Coinbase Launches Dedicated Mobile App for Coinbase Pro Users, but Was It Needed?

Siamak Masnavi

On Thursday (October 10), Coinbase announced a dedicated mobile app (iOS only for now) for users of Coinbase Pro, its platform for experienced/professional traders. But since there was already a great mobile website, is this mobile app really necessary?

In a blog post published on Thursday (October 10), Linda Xie, the Product Manager for Coinbase Pro, explained that crypto trades 24/7, it is important for crypto trades to be able to trade from anywhere at any time, and that was why Coinbase was launching a dedicated mobile app for Coinbase Pro mobile app, a "mobile-first trading platform that was built with a focus on speed, ease of use, and a clean, streamlined trading experience." 

The iOS version of the app, which was launched yesterday, has four main tabs:

  • the first tab shows the trading pairs available in your region of the world; tapping on a trading pair will let you a live candlestick chart, the order book, your active orders, and the trading history for this pair; also, it is possible to buy/sell crypto from this screen;
  • the second tab shows your crypto portfolio; you can also deposit/withdraw crypto from here;
  • the third tab shows your past and active/open orders, as well as let you check fees/limits; and
  • the fourth tab lets you view/edit your profile page.

Xie goes on to say that since the web version of Coinbase Pro was launched, users have been asking for "a mobile trading experience." That makes sense.

What is confusing, though, is what she says next:

That’s because, until now, our customers have had to make a choice: usability or mobility.

This statement assumes that there was nothing available until October 10 that offered both usability and mobility.

However, as the Frequently Asked Questions (FAQ) section of the Coinbase website points out, the Coinbase Pro website has been "mobile-friendly" (or mobile-optimized) for quite a while, and it provides an excellent interface to the full feature set of the Coinbase Pro platform, something which this new mobile app cannot claim (e.g. if you wish to withdraw/deposit fiat currency, the app asks you to visit the Coinbase Pro website). Furthermore, the existing mobile-optimized website is available right now to the many users of Coinbase Pro that have Android-powered phones/tablets, whereas currently there is no Android version of the mobile app that was announced yesterday.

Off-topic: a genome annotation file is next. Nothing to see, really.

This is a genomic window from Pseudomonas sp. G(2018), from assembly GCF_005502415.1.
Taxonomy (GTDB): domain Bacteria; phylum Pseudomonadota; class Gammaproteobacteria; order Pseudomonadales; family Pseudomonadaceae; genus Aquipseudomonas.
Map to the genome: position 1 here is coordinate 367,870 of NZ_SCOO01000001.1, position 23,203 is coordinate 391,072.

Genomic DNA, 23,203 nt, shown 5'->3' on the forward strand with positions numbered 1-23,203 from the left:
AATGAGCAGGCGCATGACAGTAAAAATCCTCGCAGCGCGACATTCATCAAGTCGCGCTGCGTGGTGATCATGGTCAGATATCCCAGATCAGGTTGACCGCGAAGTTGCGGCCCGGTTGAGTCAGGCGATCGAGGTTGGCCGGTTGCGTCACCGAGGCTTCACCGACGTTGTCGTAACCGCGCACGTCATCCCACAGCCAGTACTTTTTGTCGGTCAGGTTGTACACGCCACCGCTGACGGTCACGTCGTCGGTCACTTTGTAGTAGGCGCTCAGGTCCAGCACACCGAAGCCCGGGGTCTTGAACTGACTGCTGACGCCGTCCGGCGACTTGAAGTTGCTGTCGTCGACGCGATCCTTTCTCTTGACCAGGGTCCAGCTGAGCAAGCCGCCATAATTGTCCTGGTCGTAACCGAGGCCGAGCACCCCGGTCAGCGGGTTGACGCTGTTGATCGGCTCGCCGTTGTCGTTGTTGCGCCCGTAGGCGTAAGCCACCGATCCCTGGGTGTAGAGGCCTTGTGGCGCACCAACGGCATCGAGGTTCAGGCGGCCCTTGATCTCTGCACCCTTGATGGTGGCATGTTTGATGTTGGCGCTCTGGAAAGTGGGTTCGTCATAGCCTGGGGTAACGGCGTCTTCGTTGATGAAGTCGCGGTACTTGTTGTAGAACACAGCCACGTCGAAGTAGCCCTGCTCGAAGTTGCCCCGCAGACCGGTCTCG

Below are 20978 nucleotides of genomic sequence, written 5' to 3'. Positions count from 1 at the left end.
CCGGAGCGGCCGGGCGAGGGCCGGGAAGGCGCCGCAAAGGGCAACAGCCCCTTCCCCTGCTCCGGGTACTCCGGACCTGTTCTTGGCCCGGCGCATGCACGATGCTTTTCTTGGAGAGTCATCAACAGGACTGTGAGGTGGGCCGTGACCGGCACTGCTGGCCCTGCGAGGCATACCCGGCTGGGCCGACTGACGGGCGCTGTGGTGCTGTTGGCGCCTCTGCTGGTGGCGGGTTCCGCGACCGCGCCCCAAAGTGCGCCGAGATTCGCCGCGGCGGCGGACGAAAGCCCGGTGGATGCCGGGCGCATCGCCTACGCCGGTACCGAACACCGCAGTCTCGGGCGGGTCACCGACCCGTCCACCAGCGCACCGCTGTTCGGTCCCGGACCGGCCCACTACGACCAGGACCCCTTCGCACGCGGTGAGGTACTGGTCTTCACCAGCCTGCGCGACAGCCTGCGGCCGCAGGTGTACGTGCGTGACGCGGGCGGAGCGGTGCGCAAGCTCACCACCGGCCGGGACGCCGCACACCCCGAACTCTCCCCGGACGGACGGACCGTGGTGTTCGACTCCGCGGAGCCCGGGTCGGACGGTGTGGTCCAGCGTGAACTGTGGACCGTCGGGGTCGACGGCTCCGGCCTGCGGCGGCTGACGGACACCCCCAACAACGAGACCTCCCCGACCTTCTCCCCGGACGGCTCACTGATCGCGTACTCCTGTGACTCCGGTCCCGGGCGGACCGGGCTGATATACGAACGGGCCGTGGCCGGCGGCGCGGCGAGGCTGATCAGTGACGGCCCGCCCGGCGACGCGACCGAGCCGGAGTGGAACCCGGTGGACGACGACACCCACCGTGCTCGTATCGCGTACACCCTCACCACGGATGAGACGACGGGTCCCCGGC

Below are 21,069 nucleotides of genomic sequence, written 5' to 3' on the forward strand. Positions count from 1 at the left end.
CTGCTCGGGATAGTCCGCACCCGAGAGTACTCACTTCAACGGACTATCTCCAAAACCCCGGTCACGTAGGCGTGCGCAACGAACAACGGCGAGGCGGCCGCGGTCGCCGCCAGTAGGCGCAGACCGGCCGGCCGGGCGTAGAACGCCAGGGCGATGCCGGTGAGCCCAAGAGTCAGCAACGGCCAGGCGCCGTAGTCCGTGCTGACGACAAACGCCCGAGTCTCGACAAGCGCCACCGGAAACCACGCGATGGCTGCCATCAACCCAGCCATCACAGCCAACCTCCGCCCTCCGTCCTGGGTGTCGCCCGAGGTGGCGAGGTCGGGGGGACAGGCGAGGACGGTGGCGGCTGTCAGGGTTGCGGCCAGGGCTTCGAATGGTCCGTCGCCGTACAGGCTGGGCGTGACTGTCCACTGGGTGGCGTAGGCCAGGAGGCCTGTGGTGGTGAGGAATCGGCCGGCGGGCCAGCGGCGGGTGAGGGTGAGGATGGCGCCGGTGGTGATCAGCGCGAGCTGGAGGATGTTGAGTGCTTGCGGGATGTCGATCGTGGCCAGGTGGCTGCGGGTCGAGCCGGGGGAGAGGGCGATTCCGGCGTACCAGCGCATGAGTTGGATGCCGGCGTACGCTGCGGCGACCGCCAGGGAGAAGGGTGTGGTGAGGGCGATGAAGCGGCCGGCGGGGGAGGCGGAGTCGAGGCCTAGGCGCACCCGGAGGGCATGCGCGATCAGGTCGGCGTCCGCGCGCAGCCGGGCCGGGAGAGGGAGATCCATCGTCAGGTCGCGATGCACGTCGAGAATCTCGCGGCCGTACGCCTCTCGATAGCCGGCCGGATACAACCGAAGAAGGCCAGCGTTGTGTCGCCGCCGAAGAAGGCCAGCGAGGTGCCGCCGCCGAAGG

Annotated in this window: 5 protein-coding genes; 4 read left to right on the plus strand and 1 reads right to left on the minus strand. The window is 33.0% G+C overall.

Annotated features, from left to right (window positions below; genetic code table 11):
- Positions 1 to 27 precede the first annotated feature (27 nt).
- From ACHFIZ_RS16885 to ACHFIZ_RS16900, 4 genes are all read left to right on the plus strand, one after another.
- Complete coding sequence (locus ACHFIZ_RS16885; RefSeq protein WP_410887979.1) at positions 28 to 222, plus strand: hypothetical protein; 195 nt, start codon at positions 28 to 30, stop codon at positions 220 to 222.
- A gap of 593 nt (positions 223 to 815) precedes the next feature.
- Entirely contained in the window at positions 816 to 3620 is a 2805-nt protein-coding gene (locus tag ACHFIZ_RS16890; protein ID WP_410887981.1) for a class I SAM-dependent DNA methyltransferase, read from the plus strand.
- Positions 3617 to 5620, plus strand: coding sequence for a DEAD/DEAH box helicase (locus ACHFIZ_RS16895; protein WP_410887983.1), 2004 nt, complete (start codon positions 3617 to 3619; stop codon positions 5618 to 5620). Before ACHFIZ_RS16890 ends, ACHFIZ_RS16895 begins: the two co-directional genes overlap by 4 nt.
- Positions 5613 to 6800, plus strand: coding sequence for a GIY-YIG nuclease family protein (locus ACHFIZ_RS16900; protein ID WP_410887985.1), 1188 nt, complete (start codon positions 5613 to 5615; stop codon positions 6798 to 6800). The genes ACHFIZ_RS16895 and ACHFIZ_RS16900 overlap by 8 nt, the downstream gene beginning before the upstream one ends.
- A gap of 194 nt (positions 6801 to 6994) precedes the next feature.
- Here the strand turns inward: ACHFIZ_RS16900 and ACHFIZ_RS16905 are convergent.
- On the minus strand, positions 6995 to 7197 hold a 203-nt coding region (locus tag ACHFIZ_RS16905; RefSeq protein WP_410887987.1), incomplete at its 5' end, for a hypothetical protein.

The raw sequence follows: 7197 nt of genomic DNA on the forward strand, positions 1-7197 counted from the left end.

Here are a few screenshots of the Coinbase Pro interface taken from the Chrome mobile browser on an Android phone:

It is very likely that Coinbase felt that it had to make a dedicated mobile app for Coinbase Pro for the following reasons:

  • competing crypto exchanges that do not have separate platforms for novice and advanced users, such as Binance, already offered a mobile app, and so many Coinbase Pro users must have been asking Coinbase when they would be able to trade on Coinbase Pro via a mobile app;
  • you can easily see reviews for a mobile app (via the app stores it is available on), but there is no central repository for reviews of a website;
  • seeing a mobile app's icon on your mobile device's "desktop" kind of provides free advertising for your company's brand; and
  • a dedicated native mobile app can potentially offer features that are not either not so easy to provide via a website (one example that comes to mind is notifications).

Featured Image Courtesy of Coinbase

Crypto Exchange Kraken Working to Add Lightning Network Support Later This Year

Popular cryptocurrency exchange Kraken is working on adding support for Bitcoin’s Lightning Network later this year, according to the firm’s Bitcoin strategist Pierre Rochard.

Responding to a user on Twitter asking the firm for a clear timeline on its plans to add support for the layer-two scaling solution, Rochard confidently responded it’s working on adding it later this year.

Rochard later on retweet a user’s question on what the milestone would be for the Lightning network to be considered “ready,” which implies Kraken – and potentially other cryptoassets trading platforms – have been holding off adding support until the network becomes more stable.

Bitcoin Lightning Network was launched in early 2018 and quickly started being adopted right after, By May 2019, a total of 1,039 BTC were locked on the scaling solution, but the number of bitcoins users were moving off-chain started dropping soon after.

LN's growth over timeSource: DeFi Pulse

Several cryptocurrency exchanges have, however, already rolled out support for the Lightning Network. Bitcoin-to-gold exchange Vaultoro added support for it in May 2018, while South American crypto exchange Buda added them in October 2018.

While several other cryptoassets exchanges have since added support for the Lightning Network as well, the oldest cryptocurrency trading platform that added support was Bitfinex. Kraken would be one of the oldest exchanges supporting it as well.

The Lightning Network is supported by various Bitcoin community members as the cryptocurrency’s best scaling solution, as it takes payments off-chain. Another prominent scaling solution, now widely supported by Bitcoin Cash proponents, is to increase the block sizes on the network.

Featured image by Josep Castells on Unsplash